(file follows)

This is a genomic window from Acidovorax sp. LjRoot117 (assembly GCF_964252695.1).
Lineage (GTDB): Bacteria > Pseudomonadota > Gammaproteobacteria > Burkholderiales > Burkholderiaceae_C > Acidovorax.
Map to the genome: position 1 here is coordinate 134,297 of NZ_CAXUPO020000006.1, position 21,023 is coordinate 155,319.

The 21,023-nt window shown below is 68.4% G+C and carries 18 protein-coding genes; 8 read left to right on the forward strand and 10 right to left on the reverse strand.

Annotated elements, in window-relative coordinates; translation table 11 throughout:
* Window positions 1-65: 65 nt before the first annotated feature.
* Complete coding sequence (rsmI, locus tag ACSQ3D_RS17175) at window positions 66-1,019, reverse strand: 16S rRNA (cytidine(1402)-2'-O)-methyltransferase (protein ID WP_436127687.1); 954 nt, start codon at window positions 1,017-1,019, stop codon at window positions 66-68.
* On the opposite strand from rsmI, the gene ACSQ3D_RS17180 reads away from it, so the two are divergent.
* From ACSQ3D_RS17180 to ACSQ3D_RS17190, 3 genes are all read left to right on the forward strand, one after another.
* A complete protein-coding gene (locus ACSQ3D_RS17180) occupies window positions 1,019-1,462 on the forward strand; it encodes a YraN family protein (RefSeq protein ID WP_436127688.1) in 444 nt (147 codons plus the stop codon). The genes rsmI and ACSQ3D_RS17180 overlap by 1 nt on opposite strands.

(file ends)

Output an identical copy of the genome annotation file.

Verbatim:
This is a genomic window from Acidovorax sp. LjRoot117 (assembly GCF_964252695.1).
Lineage (GTDB): Bacteria > Pseudomonadota > Gammaproteobacteria > Burkholderiales > Burkholderiaceae_C > Acidovorax.
Map to the genome: position 1 here is coordinate 134,297 of NZ_CAXUPO020000006.1, position 21,023 is coordinate 155,319.

The 21,023-nt window shown below is 68.4% G+C and carries 18 protein-coding genes; 8 read left to right on the forward strand and 10 right to left on the reverse strand.

Annotated elements, in window-relative coordinates; translation table 11 throughout:
* Window positions 1-65: 65 nt before the first annotated feature.
* Complete coding sequence (rsmI, locus tag ACSQ3D_RS17175) at window positions 66-1,019, reverse strand: 16S rRNA (cytidine(1402)-2'-O)-methyltransferase (protein ID WP_436127687.1); 954 nt, start codon at window positions 1,017-1,019, stop codon at window positions 66-68.
* On the opposite strand from rsmI, the gene ACSQ3D_RS17180 reads away from it, so the two are divergent.
* From ACSQ3D_RS17180 to ACSQ3D_RS17190, 3 genes are all read left to right on the forward strand, one after another.
* A complete protein-coding gene (locus ACSQ3D_RS17180) occupies window positions 1,019-1,462 on the forward strand; it encodes a YraN family protein (RefSeq protein ID WP_436127688.1) in 444 nt (147 codons plus the stop codon). The genes rsmI and ACSQ3D_RS17180 overlap by 1 nt on opposite strands.